Non-Farm Friday – Is America Working?

Unemployment is LOW! 

As noted in the Fed's Beige Book (which we discussed in Wednesday's Live Trading Webinar), low unemployment is restraining growth due to a lack of qualified applicants.  Low immigration isn't helping either – to the point of crops rotting in the fields due to lack of laborers.  The Fed is becoming very concerned about rising wage pressure, which can quickly eat into Corporate Profit Margins – especially when they are still having trouble pushing price increases through to the consumers.  

The ever-weakening Dollar means the workers have less buying power with the Dollar falling 6% since Trump took office (making America eh again) – effectively cutting the buying power of 160M workers by 6%, which is like losing 9.6M jobs yet today Trump will celebrate and take credit for 1M new jobs created under his regime – at the same 200,000/month pace we've been on for 5 years (thanks Obama).  

What we really have is a net loss of 8.6M jobs worth of buying power and it's been great for Corporate Profits as companies get paid in weak Dollars (very good for S&P companies, who get half their revenues overseas) and pay their workers in weak Dollars, which greatly inflates their Net Income – for now.  Restaurants are one of the first industries feeling the pinch of diminishing buying power as traffic is down 2% overall, most notably on 433M less lunches taken.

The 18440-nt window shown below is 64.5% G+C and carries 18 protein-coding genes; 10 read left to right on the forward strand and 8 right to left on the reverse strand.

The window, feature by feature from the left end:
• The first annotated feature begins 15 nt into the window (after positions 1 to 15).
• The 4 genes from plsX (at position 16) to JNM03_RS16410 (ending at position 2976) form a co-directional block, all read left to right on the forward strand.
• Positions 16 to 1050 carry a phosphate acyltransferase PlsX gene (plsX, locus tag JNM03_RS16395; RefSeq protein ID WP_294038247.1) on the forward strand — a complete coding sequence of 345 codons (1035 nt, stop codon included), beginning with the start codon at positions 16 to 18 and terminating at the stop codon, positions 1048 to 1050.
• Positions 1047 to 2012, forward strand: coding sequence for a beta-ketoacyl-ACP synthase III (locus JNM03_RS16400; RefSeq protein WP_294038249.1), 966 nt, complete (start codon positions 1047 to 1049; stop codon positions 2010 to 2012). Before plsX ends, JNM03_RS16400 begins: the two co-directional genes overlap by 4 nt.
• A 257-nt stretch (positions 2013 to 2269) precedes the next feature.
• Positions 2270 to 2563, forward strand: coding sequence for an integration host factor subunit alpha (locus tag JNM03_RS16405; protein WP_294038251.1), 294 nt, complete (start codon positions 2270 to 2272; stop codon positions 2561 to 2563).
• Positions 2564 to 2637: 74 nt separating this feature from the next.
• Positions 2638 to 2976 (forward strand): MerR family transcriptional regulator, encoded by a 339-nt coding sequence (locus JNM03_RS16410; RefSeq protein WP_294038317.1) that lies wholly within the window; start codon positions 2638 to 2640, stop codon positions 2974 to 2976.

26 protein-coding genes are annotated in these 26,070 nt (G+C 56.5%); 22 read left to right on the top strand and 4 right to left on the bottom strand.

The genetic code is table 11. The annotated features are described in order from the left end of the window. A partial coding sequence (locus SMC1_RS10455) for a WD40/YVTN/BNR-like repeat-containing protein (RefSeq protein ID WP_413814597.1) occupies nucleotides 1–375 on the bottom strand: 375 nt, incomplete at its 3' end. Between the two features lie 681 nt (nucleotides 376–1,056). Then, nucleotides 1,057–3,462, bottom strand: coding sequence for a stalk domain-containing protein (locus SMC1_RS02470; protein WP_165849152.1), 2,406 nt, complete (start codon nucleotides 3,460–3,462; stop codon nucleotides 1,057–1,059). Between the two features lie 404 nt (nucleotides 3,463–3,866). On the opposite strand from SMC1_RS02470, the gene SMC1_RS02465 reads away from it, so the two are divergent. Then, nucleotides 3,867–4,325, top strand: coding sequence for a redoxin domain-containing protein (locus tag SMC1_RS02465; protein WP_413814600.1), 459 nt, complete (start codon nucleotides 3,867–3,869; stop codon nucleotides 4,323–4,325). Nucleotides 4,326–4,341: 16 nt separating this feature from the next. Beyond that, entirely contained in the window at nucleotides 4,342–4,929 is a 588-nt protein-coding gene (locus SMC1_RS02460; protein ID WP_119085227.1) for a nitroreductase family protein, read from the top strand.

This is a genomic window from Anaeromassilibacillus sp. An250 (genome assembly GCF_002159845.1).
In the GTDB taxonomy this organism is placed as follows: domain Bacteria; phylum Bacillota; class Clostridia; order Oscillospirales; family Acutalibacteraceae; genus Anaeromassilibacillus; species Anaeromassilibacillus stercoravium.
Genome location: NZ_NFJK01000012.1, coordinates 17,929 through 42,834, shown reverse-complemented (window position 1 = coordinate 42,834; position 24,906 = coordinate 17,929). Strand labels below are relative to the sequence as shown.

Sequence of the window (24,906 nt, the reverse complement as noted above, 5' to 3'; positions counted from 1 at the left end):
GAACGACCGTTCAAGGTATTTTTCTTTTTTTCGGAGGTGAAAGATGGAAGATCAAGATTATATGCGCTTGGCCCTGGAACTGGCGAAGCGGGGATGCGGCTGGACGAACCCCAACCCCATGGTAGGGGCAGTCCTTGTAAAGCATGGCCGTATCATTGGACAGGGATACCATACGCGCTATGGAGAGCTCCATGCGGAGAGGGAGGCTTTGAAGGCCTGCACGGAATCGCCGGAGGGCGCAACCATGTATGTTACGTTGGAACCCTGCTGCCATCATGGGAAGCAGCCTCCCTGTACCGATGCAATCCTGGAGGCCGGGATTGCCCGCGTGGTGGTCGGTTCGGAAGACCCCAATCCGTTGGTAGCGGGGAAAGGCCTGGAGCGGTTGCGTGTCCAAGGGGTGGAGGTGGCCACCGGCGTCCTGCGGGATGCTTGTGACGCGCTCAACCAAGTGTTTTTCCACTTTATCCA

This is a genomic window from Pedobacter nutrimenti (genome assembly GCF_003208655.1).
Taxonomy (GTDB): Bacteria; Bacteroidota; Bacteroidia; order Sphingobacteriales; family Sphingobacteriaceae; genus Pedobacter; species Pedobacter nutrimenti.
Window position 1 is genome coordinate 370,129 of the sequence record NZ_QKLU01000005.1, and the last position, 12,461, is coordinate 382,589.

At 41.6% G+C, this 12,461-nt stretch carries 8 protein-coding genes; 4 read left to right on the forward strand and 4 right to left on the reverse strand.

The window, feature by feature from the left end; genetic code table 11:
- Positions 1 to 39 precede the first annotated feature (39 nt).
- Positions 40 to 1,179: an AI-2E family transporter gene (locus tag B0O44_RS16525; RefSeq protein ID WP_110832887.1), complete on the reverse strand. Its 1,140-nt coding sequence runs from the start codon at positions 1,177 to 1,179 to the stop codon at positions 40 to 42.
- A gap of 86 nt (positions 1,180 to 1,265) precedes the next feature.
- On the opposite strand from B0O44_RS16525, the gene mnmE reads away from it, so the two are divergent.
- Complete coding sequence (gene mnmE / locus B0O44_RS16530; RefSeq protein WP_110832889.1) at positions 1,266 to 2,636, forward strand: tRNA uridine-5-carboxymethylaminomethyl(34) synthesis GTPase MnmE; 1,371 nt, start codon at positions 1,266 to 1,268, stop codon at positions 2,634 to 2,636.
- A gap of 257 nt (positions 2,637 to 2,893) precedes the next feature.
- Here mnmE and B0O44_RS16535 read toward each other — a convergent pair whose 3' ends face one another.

Restaurants are doing what every industry will have to do in a tight labor market, they are raising prices and HOPING not to lose too many customers as a trade-off.  Unfortunately for restaurants, food at home is getting cheaper at the same time – making the trade-up to a meal out a more and more expensive decision for consumers. 

The pain is spreading to suppliers. Meat giant Tyson Foods Inc. recently said a 29% drop in quarterly earnings was due partly to the decline in restaurant traffic.  “Consumers are buying fresh foods, from supermarkets, and eating them at home as a replacement for eating out,” Tyson Chief Executive Tom Hayes said.

The average price of a restaurant lunch has risen 19.5% to $7.59 since the recession, as…
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